The Man They Wanted Me to Be is the kind of book all parents should read. One also hopes it finds its way into the hands of men whose anger masks so poorly how lost they are. The tone of Sexton’s writing could not be more reasonable or empathetic.” —James Tate Hill, Literary Hub

“Jared Yates Sexton takes on one of the most important issues of our time and disarms the reader with his unsparing honesty and searing self-reflection. This is a carefully researched book on the causes of patriarchy and the damage it does. It’s also a memoir of such power that it’s hard to put down—a book that comes from a deep place of empathy and optimism for the future. This book will do a lot of good for a whole lot of people.” —Celeste Headlee, author of We Need to Talk

“Jared Yates Sexton lays bare some of the most painful elements of his own past to illuminate the truth hiding in plain daylight—that American men struggling to live up to false masculine expectations are fighting a secret war with themselves and the world. Every man will immediately understand in his gut what Sexton is saying. The question is whether he will run away, or have the courage to act upon it.” —Tom Zoellner, author of Train and Uranium

“Jared Yates Sexton addresses the issue of toxic masculinity with an insider’s perspective and shares details of his childhood, his family, and personal experience to underline his thorough examination of the problem. Boys are conditioned from an early age to ‘be a real man.’ This book is essential to anyone who wants to understand what is meant by toxic masculinity. My experiences were different than Sexton’s, but I saw myself and my father in these pages, and its frightening. The problem is vast, but Sexton points out how to heal and move forward.” —Myles Mickle, Village Square Booksellers (Bellows Falls, VT)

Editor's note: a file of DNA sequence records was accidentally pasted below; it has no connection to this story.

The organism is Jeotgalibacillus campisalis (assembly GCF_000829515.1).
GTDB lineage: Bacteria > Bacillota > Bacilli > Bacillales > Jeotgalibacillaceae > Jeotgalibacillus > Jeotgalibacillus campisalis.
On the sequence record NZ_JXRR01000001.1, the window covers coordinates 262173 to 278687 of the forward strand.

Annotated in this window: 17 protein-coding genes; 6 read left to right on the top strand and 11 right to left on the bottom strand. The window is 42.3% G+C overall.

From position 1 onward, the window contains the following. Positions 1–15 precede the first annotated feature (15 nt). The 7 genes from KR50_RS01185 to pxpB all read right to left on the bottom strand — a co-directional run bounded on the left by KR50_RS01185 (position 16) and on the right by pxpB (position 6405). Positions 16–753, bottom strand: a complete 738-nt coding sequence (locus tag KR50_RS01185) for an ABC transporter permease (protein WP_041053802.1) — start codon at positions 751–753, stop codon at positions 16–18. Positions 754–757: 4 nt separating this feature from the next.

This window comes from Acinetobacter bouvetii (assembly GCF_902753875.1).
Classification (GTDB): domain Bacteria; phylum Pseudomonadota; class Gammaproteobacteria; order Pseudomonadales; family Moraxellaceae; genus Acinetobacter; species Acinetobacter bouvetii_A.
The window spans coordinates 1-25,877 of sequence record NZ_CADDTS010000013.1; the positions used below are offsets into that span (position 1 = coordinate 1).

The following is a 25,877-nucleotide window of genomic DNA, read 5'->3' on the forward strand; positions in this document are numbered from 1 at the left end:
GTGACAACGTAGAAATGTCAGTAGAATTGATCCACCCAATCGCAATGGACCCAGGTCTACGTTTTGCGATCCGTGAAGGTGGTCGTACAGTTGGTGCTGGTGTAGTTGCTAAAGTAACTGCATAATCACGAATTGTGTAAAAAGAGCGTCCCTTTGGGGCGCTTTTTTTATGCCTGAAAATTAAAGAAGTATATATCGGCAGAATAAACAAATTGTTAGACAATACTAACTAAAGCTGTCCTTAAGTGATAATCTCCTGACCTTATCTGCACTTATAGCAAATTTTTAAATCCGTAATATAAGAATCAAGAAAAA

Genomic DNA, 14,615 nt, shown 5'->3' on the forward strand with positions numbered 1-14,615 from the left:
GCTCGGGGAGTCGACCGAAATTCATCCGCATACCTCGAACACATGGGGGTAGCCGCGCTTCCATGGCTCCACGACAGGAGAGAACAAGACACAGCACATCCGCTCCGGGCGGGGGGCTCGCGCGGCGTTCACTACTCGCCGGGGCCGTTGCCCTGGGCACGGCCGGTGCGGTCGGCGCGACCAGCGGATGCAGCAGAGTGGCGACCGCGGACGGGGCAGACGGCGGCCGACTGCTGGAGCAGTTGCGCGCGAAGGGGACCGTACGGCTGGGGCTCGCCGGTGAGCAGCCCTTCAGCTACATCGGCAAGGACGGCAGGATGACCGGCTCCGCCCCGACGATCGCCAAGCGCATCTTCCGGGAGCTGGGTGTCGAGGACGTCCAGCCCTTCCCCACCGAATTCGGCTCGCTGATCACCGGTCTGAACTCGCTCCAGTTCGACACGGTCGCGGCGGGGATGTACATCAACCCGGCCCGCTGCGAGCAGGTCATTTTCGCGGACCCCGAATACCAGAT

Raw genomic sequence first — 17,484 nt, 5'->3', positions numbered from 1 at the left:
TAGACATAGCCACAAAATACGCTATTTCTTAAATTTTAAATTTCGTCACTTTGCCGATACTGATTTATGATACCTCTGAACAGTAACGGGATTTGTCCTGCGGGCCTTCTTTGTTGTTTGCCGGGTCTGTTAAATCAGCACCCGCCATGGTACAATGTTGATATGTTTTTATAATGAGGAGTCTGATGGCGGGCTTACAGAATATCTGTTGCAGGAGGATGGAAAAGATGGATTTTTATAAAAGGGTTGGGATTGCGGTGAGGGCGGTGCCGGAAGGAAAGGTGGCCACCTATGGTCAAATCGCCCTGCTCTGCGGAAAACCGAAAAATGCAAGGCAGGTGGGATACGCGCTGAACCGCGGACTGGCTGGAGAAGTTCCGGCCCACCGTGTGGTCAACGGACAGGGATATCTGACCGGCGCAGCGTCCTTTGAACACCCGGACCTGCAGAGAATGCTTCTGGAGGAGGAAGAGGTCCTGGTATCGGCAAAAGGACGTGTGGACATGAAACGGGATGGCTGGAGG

Praise for The People Are Going to Rise Like the Waters Upon Your Shore

“An impressionistic and often disturbing account of the 2016 presidential race . . . Sexton grapples with the Trump campaign from the perspective of the crowds reveling in the candidate’s presence and message. It is a useful vantage point given the increasingly blatant bigotry in the months since the election . . . This book reveals the incremental nature of public displays of hatred, growing from harsh chants and bumper stickers to, say, an open and unmasked gathering of white supremacists in Charlottesville . . . [His] dispatches are bracing.” —The Washington Post 

“This is the post-campaign book I was waiting for. Nothing else has shown me so clearly the ruptures in our culture aligned with Trump’s candidacy, or even the nature of the way we choose a president. Essential reading for understanding this country now and going forward.” —Alexander Chee, author of The Queen of the Night

“Jared Yates Sexton didn’t just randomly become a phenomenon in his chronicling of Donald Trump’s fans and foibles, it happened because he’s our Jane Goodall to Trump’s Deplorables. His work has been indispensable to those who have tried to understand our times, with an honesty lacking among most of our mainstream media. Read this book.” —Cliff Schecter, bestselling author of The Real McCain: Why Conservatives Don’t Trust Him—And Why Independents Shouldn’t and a columnist for The Daily Beast